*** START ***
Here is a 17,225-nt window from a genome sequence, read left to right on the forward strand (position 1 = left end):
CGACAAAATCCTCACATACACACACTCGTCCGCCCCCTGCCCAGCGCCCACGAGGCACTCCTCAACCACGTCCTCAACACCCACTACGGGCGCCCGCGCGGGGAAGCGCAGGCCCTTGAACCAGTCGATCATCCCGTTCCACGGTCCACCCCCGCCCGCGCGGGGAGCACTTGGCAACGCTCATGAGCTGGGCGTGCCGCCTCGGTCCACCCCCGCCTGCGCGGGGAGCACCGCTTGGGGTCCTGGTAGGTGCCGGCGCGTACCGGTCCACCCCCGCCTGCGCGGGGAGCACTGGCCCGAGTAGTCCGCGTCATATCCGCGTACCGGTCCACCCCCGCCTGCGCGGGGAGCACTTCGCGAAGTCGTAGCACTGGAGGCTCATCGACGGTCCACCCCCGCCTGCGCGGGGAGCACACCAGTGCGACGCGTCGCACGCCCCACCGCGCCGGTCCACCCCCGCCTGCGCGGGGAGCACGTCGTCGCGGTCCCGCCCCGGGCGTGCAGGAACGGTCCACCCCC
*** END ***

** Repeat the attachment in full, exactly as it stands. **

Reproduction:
Here is a 17,225-nt window from a genome sequence, read left to right on the forward strand (position 1 = left end):
CGACAAAATCCTCACATACACACACTCGTCCGCCCCCTGCCCAGCGCCCACGAGGCACTCCTCAACCACGTCCTCAACACCCACTACGGGCGCCCGCGCGGGGAAGCGCAGGCCCTTGAACCAGTCGATCATCCCGTTCCACGGTCCACCCCCGCCCGCGCGGGGAGCACTTGGCAACGCTCATGAGCTGGGCGTGCCGCCTCGGTCCACCCCCGCCTGCGCGGGGAGCACCGCTTGGGGTCCTGGTAGGTGCCGGCGCGTACCGGTCCACCCCCGCCTGCGCGGGGAGCACTGGCCCGAGTAGTCCGCGTCATATCCGCGTACCGGTCCACCCCCGCCTGCGCGGGGAGCACTTCGCGAAGTCGTAGCACTGGAGGCTCATCGACGGTCCACCCCCGCCTGCGCGGGGAGCACACCAGTGCGACGCGTCGCACGCCCCACCGCGCCGGTCCACCCCCGCCTGCGCGGGGAGCACGTCGTCGCGGTCCCGCCCCGGGCGTGCAGGAACGGTCCACCCCC